|Title||A contribution to the history of coastal change in East Norfolk: palaeoenvironmental data from Somerton and Winterton Holmes|
|Publication Type||Journal Article|
|Year of Publication||2004|
|Authors||Horton BP, Innes JB, Shennan I, Lloyd JM, McArthur JJ|
|Journal||Proceedings of the Geologists' Association|
|Keywords||biostratigraphy, East Norfolk, Holocene, Sea-level change|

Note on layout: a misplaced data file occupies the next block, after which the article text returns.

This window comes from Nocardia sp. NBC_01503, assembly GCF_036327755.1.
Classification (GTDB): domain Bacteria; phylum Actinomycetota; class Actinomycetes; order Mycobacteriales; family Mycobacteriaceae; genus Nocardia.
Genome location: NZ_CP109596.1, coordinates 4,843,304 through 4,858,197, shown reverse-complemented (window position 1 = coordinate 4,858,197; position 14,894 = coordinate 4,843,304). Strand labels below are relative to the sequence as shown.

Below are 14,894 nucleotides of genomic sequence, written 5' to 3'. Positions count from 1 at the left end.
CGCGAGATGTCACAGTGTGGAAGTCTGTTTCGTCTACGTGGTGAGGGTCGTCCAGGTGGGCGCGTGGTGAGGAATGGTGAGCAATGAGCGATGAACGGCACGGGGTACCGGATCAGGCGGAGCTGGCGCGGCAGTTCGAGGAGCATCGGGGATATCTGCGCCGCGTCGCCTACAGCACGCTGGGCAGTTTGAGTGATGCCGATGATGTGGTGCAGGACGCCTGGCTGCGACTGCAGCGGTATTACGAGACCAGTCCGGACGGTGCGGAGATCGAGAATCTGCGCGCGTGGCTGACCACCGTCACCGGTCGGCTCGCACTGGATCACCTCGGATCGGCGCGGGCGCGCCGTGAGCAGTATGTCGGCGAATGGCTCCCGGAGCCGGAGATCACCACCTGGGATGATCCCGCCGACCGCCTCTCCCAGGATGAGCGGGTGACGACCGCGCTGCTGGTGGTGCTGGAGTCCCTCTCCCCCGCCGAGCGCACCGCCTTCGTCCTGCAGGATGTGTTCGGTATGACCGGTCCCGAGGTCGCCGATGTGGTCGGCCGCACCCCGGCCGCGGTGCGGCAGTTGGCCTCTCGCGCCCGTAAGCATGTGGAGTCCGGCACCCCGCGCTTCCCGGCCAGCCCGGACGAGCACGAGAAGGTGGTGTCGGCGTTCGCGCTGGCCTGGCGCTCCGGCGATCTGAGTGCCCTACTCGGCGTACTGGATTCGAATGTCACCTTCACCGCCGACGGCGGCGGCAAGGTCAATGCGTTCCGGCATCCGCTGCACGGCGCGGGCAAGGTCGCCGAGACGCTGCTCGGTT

We present palaeoenvironmental results from two cores, Winterton Holmes (GY2) and Somerton Holmes (GY3), south of Horsey, East Norfolk. The upper transgressive contact of the peat of cores GY2 and GY3 is dated to 2355–2742 cal. years bp and 2761–2949 cal. years bp, respectively. The litho- and biostratigraphical data show that both these peat contacts represent sea-level index points formed around mean high water spring tides during a positive tendency of sea-level movement, as saltmarsh indicators near the top of, and immediately above the peat show its deposition within intertidal environments. These sea-level index points when combined with other sea-level observations and predictions from East Norfolk, confirm an upward trend of Holocene relative sea-level change typical of an area at, or beyond, the margins of the last British ice sheet; rapid in the early Holocene then at a much reduced rate in the mid- and late Holocene. Late Holocene rates of relative uplift or subsidence are calculated for East Norfolk by subtracting a model of relative sea level from each index point and then calculating the best-fit linear trend. The late Holocene rate of relative sea-level rise (or land subsidence) is 0.67 ± 0.06 mm −1 which is c. 1 mm a−1less than the twentieth-century mean sea-level trend estimated from Lowestoft tidal station, thus agreeing with the consensus of opinion that global sea levels have risen between 10 and 20 cm over the past century.